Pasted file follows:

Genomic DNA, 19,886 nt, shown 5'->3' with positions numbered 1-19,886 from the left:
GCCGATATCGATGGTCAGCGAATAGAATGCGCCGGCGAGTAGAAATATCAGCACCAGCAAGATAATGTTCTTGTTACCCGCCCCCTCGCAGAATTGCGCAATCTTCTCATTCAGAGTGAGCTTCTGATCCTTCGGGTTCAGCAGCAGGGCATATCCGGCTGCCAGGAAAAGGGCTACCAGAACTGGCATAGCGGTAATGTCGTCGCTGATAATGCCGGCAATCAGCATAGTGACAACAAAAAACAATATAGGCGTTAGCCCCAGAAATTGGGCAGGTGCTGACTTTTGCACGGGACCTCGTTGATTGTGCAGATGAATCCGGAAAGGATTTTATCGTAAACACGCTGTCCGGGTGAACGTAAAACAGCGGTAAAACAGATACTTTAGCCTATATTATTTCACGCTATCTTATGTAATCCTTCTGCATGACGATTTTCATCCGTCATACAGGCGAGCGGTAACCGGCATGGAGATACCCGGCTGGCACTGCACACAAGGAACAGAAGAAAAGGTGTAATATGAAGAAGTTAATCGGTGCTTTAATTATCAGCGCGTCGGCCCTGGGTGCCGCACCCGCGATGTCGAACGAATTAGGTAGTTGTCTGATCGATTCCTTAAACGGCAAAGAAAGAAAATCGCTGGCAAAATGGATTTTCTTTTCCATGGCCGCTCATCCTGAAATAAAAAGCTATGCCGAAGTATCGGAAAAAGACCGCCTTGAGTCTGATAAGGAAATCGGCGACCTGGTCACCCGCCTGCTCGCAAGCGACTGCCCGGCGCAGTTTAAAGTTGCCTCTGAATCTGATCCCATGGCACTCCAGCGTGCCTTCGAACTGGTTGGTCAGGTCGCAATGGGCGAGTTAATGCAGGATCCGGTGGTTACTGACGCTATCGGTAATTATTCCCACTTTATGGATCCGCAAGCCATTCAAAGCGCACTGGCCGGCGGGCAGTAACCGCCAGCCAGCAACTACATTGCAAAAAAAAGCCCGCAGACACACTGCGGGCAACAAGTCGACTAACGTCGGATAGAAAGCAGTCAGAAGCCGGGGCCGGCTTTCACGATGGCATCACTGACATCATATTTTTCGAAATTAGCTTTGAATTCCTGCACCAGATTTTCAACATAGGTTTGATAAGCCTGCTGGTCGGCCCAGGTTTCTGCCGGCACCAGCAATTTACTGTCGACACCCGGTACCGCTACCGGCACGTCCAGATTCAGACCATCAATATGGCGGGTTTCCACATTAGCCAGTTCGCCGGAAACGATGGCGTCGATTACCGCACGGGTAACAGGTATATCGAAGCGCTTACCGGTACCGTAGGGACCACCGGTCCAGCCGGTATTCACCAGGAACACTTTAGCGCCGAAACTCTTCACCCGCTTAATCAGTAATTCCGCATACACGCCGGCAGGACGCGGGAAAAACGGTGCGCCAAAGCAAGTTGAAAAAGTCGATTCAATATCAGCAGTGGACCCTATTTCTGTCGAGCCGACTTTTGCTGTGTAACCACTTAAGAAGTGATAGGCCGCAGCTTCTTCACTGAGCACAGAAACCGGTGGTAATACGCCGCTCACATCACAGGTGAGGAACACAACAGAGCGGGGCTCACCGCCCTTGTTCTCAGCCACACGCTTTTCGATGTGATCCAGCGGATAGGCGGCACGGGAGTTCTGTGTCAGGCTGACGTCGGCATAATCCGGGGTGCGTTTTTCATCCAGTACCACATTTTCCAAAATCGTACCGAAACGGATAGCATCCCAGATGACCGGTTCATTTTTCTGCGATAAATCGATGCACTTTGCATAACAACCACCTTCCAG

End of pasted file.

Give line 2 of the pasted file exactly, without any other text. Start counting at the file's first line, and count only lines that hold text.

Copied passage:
GCCGATATCGATGGTCAGCGAATAGAATGCGCCGGCGAGTAGAAATATCAGCACCAGCAAGATAATGTTCTTGTTACCCGCCCCCTCGCAGAATTGCGCAATCTTCTCATTCAGAGTGAGCTTCTGATCCTTCGGGTTCAGCAGCAGGGCATATCCGGCTGCCAGGAAAAGGGCTACCAGAACTGGCATAGCGGTAATGTCGTCGCTGATAATGCCGGCAATCAGCATAGTGACAACAAAAAACAATATAGGCGTTAGCCCCAGAAATTGGGCAGGTGCTGACTTTTGCACGGGACCTCGTTGATTGTGCAGATGAATCCGGAAAGGATTTTATCGTAAACACGCTGTCCGGGTGAACGTAAAACAGCGGTAAAACAGATACTTTAGCCTATATTATTTCACGCTATCTTATGTAATCCTTCTGCATGACGATTTTCATCCGTCATACAGGCGAGCGGTAACCGGCATGGAGATACCCGGCTGGCACTGCACACAAGGAACAGAAGAAAAGGTGTAATATGAAGAAGTTAATCGGTGCTTTAATTATCAGCGCGTCGGCCCTGGGTGCCGCACCCGCGATGTCGAACGAATTAGGTAGTTGTCTGATCGATTCCTTAAACGGCAAAGAAAGAAAATCGCTGGCAAAATGGATTTTCTTTTCCATGGCCGCTCATCCTGAAATAAAAAGCTATGCCGAAGTATCGGAAAAAGACCGCCTTGAGTCTGATAAGGAAATCGGCGACCTGGTCACCCGCCTGCTCGCAAGCGACTGCCCGGCGCAGTTTAAAGTTGCCTCTGAATCTGATCCCATGGCACTCCAGCGTGCCTTCGAACTGGTTGGTCAGGTCGCAATGGGCGAGTTAATGCAGGATCCGGTGGTTACTGACGCTATCGGTAATTATTCCCACTTTATGGATCCGCAAGCCATTCAAAGCGCACTGGCCGGCGGGCAGTAACCGCCAGCCAGCAACTACATTGCAAAAAAAAGCCCGCAGACACACTGCGGGCAACAAGTCGACTAACGTCGGATAGAAAGCAGTCAGAAGCCGGGGCCGGCTTTCACGATGGCATCACTGACATCATATTTTTCGAAATTAGCTTTGAATTCCTGCACCAGATTTTCAACATAGGTTTGATAAGCCTGCTGGTCGGCCCAGGTTTCTGCCGGCACCAGCAATTTACTGTCGACACCCGGTACCGCTACCGGCACGTCCAGATTCAGACCATCAATATGGCGGGTTTCCACATTAGCCAGTTCGCCGGAAACGATGGCGTCGATTACCGCACGGGTAACAGGTATATCGAAGCGCTTACCGGTACCGTAGGGACCACCGGTCCAGCCGGTATTCACCAGGAACACTTTAGCGCCGAAACTCTTCACCCGCTTAATCAGTAATTCCGCATACACGCCGGCAGGACGCGGGAAAAACGGTGCGCCAAAGCAAGTTGAAAAAGTCGATTCAATATCAGCAGTGGACCCTATTTCTGTCGAGCCGACTTTTGCTGTGTAACCACTTAAGAAGTGATAGGCCGCAGCTTCTTCACTGAGCACAGAAACCGGTGGTAATACGCCGCTCACATCACAGGTGAGGAACACAACAGAGCGGGGCTCACCGCCCTTGTTCTCAGCCACACGCTTTTCGATGTGATCCAGCGGATAGGCGGCACGGGAGTTCTGTGTCAGGCTGACGTCGGCATAATCCGGGGTGCGTTTTTCATCCAGTACCACATTTTCCAAAATCGTACCGAAACGGATAGCATCCCAGATGACCGGTTCATTTTTCTGCGATAAATCGATGCACTTTGCATAACAACCACCTTCCAG